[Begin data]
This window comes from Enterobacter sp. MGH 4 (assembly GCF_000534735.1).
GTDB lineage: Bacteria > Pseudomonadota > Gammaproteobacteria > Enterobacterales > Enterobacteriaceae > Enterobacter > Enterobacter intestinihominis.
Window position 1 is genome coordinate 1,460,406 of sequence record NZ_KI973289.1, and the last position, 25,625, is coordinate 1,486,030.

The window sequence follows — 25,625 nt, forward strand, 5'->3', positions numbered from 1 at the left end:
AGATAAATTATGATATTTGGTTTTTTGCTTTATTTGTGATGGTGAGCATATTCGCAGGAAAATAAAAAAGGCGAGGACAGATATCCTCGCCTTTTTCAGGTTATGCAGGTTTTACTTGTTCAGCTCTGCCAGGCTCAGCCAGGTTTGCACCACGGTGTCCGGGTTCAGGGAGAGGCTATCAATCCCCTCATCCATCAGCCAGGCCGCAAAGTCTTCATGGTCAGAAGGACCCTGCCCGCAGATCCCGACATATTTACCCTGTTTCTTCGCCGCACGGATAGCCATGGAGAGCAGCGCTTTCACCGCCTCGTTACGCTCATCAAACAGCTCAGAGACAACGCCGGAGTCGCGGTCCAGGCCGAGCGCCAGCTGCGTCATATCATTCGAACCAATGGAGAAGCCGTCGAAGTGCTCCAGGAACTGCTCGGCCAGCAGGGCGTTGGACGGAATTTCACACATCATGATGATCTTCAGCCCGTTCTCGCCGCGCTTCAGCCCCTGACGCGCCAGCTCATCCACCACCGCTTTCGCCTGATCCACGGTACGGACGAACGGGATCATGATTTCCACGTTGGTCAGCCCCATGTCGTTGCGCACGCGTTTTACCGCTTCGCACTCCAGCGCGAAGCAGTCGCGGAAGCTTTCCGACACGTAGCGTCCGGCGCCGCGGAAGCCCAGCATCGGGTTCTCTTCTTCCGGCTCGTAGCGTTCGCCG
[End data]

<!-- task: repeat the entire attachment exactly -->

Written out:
This window comes from Enterobacter sp. MGH 4 (assembly GCF_000534735.1).
GTDB lineage: Bacteria > Pseudomonadota > Gammaproteobacteria > Enterobacterales > Enterobacteriaceae > Enterobacter > Enterobacter intestinihominis.
Window position 1 is genome coordinate 1,460,406 of sequence record NZ_KI973289.1, and the last position, 25,625, is coordinate 1,486,030.

The window sequence follows — 25,625 nt, forward strand, 5'->3', positions numbered from 1 at the left end:
AGATAAATTATGATATTTGGTTTTTTGCTTTATTTGTGATGGTGAGCATATTCGCAGGAAAATAAAAAAGGCGAGGACAGATATCCTCGCCTTTTTCAGGTTATGCAGGTTTTACTTGTTCAGCTCTGCCAGGCTCAGCCAGGTTTGCACCACGGTGTCCGGGTTCAGGGAGAGGCTATCAATCCCCTCATCCATCAGCCAGGCCGCAAAGTCTTCATGGTCAGAAGGACCCTGCCCGCAGATCCCGACATATTTACCCTGTTTCTTCGCCGCACGGATAGCCATGGAGAGCAGCGCTTTCACCGCCTCGTTACGCTCATCAAACAGCTCAGAGACAACGCCGGAGTCGCGGTCCAGGCCGAGCGCCAGCTGCGTCATATCATTCGAACCAATGGAGAAGCCGTCGAAGTGCTCCAGGAACTGCTCGGCCAGCAGGGCGTTGGACGGAATTTCACACATCATGATGATCTTCAGCCCGTTCTCGCCGCGCTTCAGCCCCTGACGCGCCAGCTCATCCACCACCGCTTTCGCCTGATCCACGGTACGGACGAACGGGATCATGATTTCCACGTTGGTCAGCCCCATGTCGTTGCGCACGCGTTTTACCGCTTCGCACTCCAGCGCGAAGCAGTCGCGGAAGCTTTCCGACACGTAGCGTCCGGCGCCGCGGAAGCCCAGCATCGGGTTCTCTTCTTCCGGCTCGTAGCGTTCGCCG